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Work by Gaylen Gerber, with work by David Hammons, Sherrie Levine, and Trevor Shimizu, is on view in the Museum’s fourth floor galleries.
Gaylen Gerber’s contribution to the Biennial is a 40-foot-long stretched canvas, painted a uniform gray, that appears almost indistinguishable from the wall on which it hangs. Upon its surface, Gerber has displayed the paintings of another artist—Trevor Shimizu. In several weeks time, Shimizu’s paintings will come down and the works of two other artists—David Hammons and Sherrie Levine—will be installed.
For over two decades, Gerber has been making similar paintings that he calls Backdrops. The gesture implicit in the Backdrops initiates a complex relationship between the work displayed, Gerber’s wall-size painting, and the architecture of the gallery. For Gerber, the monochromatic paintings function as the “ground” for other artists’ work—or as Gerber often puts it, their “expression.” This figure-ground relationship brings attention to the assumed neutrality of an artwork’s context, insisting instead that artworks—and indeed, all expressions—are inseparable from the cultural, aesthetic, and temporal contexts in which they appear.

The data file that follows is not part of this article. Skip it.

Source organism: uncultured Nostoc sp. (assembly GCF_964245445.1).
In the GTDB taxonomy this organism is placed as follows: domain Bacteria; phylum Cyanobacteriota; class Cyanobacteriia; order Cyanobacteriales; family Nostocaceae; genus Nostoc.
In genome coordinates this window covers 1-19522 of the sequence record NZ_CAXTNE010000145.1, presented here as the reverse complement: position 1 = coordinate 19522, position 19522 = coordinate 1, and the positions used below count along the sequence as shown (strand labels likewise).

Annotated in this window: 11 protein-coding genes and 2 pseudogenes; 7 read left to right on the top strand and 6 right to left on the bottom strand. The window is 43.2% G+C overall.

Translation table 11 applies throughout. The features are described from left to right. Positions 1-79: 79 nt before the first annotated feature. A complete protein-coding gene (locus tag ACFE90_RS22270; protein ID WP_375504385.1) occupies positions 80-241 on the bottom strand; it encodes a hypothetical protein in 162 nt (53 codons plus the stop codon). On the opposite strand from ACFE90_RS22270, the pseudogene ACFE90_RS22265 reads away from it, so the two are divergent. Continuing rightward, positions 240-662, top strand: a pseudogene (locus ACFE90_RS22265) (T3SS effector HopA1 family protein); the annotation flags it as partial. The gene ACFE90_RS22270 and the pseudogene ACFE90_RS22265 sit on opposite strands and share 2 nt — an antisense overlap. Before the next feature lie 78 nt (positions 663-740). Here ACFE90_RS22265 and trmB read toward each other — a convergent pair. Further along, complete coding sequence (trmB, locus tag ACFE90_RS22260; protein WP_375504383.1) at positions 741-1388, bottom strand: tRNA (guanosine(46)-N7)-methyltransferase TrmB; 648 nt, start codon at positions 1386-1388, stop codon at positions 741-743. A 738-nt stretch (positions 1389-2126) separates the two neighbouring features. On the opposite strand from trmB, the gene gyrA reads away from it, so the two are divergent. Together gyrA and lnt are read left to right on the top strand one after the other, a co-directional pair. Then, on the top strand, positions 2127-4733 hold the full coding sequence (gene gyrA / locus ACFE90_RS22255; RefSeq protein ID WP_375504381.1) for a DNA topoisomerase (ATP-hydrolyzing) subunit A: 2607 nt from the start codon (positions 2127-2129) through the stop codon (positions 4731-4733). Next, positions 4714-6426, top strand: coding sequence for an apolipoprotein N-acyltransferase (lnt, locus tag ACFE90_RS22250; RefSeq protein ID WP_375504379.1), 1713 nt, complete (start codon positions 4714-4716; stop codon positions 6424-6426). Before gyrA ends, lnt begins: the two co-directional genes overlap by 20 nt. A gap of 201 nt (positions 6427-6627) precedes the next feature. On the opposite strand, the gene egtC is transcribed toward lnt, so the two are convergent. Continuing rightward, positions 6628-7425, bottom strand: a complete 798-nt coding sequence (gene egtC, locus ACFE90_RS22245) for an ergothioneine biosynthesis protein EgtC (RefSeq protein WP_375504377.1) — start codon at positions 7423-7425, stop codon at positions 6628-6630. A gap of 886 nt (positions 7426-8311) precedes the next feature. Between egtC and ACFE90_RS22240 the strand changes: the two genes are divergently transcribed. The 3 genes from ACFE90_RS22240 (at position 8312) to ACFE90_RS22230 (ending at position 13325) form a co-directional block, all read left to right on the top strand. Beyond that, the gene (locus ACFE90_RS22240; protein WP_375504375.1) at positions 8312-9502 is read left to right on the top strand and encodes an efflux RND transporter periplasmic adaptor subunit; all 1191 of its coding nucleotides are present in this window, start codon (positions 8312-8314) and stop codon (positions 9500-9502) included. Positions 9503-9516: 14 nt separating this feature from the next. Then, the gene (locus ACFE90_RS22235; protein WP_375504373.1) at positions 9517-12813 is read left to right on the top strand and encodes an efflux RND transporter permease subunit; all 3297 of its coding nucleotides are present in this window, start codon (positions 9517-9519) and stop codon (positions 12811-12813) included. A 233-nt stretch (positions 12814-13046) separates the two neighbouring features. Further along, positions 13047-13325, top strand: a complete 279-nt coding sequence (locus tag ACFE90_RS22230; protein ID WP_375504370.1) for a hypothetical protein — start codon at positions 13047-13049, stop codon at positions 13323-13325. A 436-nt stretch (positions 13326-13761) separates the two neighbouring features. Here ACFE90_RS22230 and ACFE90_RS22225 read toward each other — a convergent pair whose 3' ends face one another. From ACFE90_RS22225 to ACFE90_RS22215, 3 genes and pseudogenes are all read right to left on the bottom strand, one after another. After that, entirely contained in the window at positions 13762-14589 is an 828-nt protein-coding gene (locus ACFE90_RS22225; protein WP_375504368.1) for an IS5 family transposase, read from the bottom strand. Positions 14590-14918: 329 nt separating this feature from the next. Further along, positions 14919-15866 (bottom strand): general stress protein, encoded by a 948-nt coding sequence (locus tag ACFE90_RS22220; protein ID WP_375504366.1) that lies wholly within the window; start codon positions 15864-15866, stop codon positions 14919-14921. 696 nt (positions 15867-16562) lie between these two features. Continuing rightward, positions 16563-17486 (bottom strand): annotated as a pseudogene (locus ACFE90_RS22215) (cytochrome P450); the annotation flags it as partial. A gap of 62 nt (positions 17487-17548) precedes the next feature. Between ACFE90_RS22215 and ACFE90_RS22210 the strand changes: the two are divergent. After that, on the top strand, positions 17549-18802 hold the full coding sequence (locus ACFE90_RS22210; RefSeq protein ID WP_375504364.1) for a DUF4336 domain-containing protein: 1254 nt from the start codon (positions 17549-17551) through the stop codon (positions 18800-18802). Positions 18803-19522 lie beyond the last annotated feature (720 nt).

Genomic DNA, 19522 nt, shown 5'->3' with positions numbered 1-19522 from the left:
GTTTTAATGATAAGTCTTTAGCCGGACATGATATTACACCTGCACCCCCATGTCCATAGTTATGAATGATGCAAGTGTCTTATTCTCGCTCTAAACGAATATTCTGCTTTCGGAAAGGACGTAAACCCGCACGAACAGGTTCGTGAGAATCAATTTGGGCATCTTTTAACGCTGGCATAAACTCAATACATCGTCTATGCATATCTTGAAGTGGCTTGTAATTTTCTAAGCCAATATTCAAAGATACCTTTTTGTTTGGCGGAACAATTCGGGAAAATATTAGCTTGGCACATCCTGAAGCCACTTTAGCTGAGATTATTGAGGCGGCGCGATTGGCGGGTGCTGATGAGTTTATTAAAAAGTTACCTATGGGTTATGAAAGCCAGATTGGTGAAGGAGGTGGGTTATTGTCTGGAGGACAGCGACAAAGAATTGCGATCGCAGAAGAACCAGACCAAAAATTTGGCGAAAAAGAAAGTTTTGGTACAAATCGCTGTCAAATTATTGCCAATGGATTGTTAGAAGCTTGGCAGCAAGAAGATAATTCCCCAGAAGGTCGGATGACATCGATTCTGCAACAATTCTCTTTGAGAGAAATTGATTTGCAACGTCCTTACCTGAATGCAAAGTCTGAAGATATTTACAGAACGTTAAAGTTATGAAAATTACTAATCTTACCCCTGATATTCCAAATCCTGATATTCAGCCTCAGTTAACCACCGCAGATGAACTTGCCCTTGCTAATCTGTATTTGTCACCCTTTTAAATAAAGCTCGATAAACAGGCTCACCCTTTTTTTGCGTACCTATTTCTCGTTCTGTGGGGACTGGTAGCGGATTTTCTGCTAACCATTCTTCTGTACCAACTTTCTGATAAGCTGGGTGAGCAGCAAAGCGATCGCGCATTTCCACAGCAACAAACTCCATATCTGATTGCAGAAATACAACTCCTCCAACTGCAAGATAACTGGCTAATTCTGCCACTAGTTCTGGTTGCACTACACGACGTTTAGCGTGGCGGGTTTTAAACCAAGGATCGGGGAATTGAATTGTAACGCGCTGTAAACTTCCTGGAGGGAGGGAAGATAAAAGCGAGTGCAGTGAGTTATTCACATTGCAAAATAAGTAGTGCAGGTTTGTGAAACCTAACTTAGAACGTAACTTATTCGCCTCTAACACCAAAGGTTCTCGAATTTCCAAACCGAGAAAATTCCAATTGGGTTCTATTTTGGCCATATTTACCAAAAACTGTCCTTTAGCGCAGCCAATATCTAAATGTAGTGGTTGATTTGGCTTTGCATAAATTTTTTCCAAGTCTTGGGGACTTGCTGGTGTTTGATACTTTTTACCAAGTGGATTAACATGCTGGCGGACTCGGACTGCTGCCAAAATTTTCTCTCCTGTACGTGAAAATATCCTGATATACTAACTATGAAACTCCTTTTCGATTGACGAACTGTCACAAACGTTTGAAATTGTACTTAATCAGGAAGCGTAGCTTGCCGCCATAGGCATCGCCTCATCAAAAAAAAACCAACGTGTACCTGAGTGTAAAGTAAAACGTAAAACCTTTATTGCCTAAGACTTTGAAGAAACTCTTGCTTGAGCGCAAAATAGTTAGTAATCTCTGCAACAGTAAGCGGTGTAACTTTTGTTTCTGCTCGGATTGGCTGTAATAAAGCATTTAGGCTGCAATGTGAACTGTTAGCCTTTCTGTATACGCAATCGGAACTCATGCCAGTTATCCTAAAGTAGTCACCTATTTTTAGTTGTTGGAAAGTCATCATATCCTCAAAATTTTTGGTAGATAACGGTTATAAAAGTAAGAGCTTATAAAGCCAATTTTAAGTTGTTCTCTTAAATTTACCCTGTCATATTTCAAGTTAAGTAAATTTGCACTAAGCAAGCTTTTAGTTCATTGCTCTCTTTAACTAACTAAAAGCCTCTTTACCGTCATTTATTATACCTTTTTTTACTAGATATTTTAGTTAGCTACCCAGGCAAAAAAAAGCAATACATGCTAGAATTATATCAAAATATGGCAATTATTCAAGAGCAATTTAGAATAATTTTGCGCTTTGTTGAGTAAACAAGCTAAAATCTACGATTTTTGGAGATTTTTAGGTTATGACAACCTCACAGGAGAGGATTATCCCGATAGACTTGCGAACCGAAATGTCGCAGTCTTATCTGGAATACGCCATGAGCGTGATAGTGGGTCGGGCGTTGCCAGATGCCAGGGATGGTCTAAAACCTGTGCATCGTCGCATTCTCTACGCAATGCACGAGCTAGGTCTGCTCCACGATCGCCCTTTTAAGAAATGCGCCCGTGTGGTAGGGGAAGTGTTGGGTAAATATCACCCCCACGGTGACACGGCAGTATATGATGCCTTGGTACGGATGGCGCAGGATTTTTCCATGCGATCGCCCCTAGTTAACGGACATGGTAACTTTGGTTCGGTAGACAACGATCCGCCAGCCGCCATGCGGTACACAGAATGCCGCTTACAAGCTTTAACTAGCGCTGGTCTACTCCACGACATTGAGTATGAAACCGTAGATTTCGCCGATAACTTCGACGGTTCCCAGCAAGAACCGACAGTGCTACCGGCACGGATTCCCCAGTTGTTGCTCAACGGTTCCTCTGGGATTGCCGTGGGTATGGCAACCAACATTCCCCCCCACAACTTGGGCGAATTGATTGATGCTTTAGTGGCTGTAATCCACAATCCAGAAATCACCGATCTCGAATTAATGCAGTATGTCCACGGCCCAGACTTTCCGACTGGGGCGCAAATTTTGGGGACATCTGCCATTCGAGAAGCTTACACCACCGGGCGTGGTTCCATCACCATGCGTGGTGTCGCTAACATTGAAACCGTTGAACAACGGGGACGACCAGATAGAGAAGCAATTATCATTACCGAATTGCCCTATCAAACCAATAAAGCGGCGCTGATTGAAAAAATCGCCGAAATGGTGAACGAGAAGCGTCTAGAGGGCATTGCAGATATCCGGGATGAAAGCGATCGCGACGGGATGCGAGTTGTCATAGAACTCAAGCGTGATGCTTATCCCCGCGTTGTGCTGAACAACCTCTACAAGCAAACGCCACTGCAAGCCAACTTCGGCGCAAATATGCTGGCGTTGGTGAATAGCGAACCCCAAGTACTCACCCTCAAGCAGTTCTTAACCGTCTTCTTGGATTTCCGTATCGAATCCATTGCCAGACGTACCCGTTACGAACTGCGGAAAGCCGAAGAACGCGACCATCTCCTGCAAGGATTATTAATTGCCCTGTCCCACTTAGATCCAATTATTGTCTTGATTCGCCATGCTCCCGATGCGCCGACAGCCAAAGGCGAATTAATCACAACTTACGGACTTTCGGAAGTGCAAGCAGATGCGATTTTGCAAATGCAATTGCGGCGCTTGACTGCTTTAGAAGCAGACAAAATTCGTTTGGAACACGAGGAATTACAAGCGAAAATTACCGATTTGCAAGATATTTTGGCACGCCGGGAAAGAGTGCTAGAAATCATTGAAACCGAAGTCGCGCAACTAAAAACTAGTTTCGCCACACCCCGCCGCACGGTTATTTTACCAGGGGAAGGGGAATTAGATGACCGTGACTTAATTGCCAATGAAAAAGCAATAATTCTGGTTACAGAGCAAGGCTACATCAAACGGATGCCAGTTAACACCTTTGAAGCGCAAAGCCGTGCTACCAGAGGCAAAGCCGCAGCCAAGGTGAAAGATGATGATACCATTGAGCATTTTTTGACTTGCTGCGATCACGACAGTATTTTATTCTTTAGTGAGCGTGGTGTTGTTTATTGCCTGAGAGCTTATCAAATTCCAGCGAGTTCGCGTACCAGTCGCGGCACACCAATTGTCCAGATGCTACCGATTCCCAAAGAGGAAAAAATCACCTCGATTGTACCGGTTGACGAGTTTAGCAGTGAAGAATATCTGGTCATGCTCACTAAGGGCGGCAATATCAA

Academy Records and Matt Hanner
Ei Arakawa and Carissa Rodriguez
Robert Ashley and Alex Waterman
Lisa Anne Auerbach
Lucien Castaing-Taylor, Véréna
Paravel, and Sensory Ethnography Lab
Critical Practices Inc.
Zackary Drucker and Rhys Ernst
Radamés “Juni” Figueroa
Gaylen Gerber with David Hammons,
Sherrie Levine, and Trevor Shimizu
Tony Greene curated by Richard
Hawkins and Catherine Opie
Yve Laris Cohen
My Barbarian (Malik Gaines, Jade Gordon
and Alexandro Segade)
Sara Greenberger Rafferty
Steve Reinke with Jessie Mott
Valerie Snobeck and Catherine Sullivan
Charline von Heyl
David Foster Wallace